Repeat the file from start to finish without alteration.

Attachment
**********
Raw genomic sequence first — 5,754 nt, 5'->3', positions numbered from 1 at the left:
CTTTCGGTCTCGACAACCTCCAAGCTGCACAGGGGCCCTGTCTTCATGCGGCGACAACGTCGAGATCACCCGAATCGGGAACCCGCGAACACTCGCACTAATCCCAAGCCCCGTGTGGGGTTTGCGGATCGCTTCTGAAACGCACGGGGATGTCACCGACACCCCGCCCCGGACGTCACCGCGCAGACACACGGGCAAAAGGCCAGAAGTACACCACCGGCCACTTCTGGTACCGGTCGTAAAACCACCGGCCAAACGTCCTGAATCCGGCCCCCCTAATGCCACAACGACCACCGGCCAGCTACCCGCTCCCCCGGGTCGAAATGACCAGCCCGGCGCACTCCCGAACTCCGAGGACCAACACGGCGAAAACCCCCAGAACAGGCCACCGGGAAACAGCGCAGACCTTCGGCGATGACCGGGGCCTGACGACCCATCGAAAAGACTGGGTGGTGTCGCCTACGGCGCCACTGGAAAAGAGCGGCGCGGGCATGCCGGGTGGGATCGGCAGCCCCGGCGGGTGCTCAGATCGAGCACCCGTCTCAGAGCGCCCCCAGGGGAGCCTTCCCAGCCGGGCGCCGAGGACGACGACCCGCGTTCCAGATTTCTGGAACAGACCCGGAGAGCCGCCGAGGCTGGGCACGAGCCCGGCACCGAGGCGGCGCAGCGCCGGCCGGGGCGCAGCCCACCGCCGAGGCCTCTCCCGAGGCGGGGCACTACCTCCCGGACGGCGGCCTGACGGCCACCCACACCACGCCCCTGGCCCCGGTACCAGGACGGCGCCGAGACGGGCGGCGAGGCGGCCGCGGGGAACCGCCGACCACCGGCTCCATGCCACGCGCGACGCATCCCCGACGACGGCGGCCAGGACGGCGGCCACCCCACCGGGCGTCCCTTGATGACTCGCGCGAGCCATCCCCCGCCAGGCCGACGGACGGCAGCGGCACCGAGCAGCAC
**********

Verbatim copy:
Raw genomic sequence first — 5,754 nt, 5'->3', positions numbered from 1 at the left:
CTTTCGGTCTCGACAACCTCCAAGCTGCACAGGGGCCCTGTCTTCATGCGGCGACAACGTCGAGATCACCCGAATCGGGAACCCGCGAACACTCGCACTAATCCCAAGCCCCGTGTGGGGTTTGCGGATCGCTTCTGAAACGCACGGGGATGTCACCGACACCCCGCCCCGGACGTCACCGCGCAGACACACGGGCAAAAGGCCAGAAGTACACCACCGGCCACTTCTGGTACCGGTCGTAAAACCACCGGCCAAACGTCCTGAATCCGGCCCCCCTAATGCCACAACGACCACCGGCCAGCTACCCGCTCCCCCGGGTCGAAATGACCAGCCCGGCGCACTCCCGAACTCCGAGGACCAACACGGCGAAAACCCCCAGAACAGGCCACCGGGAAACAGCGCAGACCTTCGGCGATGACCGGGGCCTGACGACCCATCGAAAAGACTGGGTGGTGTCGCCTACGGCGCCACTGGAAAAGAGCGGCGCGGGCATGCCGGGTGGGATCGGCAGCCCCGGCGGGTGCTCAGATCGAGCACCCGTCTCAGAGCGCCCCCAGGGGAGCCTTCCCAGCCGGGCGCCGAGGACGACGACCCGCGTTCCAGATTTCTGGAACAGACCCGGAGAGCCGCCGAGGCTGGGCACGAGCCCGGCACCGAGGCGGCGCAGCGCCGGCCGGGGCGCAGCCCACCGCCGAGGCCTCTCCCGAGGCGGGGCACTACCTCCCGGACGGCGGCCTGACGGCCACCCACACCACGCCCCTGGCCCCGGTACCAGGACGGCGCCGAGACGGGCGGCGAGGCGGCCGCGGGGAACCGCCGACCACCGGCTCCATGCCACGCGCGACGCATCCCCGACGACGGCGGCCAGGACGGCGGCCACCCCACCGGGCGTCCCTTGATGACTCGCGCGAGCCATCCCCCGCCAGGCCGACGGACGGCAGCGGCACCGAGCAGCAC